Form, Temporality, And Embodied Metaphors In Jennifer Higdon’s Sonata For Viola And Piano (1990): A Narrative Analysis



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Dream-like motives, stuttering rhythms, disjointed gestures, surprising tonal areas, and anisochronies all add to the contrasting atmospheres created by Jennifer Higdon in her Sonata for Viola and Piano (1990). These features encourage the listener, performer, and analyst to ask questions and seek out a story. In this essay I look at the first movement of the Sonata for Viola and Piano through multiple lenses: form, temporality, embodiment, and narrative. The first three stands provide the theoretical backbone of the narrative analysis. Byron Almén's seminal treatise, A Theory of Musical Narrative, serves as the foundation of the narrative theory. My approach to form theory relies primarily on the recent contributions by James Hepokoski and Warren Darcy. Their findings offer an extensive taxonomy of compositional choices as a means of understanding and interpreting the architecture of sonata forms. Concepts of temporality are drawn from the contributions of music theorists Jonathan Kramer (d. 2004) and Andrew Davis. Human element appears prevalently in Higdon’s sonata, IMAGE SCHEMAS are identified based on the research of Johnson and Lakoff. The three analytical strands—form, temporality, and embodiment—all carry the potential to recount human activity. In listening to and performing Higdon's sonata, I sense a drama told through the structures she creates. Narrative analysis is an effective approach to such a reading because it is well suited to weave together a variety of musical threads.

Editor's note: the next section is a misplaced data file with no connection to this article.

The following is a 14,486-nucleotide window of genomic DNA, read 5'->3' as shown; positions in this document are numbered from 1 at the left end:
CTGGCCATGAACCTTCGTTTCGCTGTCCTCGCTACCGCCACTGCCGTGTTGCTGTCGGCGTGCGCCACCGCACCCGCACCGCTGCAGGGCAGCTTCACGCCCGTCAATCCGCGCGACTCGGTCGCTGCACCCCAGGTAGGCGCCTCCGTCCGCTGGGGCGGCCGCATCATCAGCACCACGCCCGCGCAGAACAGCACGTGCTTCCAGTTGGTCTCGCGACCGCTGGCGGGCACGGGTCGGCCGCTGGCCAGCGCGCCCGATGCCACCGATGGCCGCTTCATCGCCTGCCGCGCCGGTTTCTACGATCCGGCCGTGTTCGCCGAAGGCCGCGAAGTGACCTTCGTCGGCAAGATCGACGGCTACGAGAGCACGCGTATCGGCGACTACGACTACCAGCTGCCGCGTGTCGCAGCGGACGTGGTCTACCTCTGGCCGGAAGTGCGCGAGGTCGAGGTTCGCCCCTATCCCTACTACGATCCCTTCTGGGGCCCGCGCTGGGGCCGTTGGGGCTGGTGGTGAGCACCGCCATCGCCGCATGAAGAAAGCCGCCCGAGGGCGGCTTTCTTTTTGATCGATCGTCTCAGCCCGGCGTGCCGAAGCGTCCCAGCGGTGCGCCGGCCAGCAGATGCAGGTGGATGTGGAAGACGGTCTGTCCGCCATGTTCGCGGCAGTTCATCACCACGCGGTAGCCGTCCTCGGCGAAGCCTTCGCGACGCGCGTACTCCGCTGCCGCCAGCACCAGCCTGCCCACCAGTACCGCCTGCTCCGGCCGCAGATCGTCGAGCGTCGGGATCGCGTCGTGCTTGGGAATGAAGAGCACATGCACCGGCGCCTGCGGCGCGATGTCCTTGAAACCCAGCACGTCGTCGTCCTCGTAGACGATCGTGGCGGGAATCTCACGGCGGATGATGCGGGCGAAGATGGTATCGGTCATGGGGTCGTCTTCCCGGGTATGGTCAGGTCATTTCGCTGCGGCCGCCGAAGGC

Viola sonata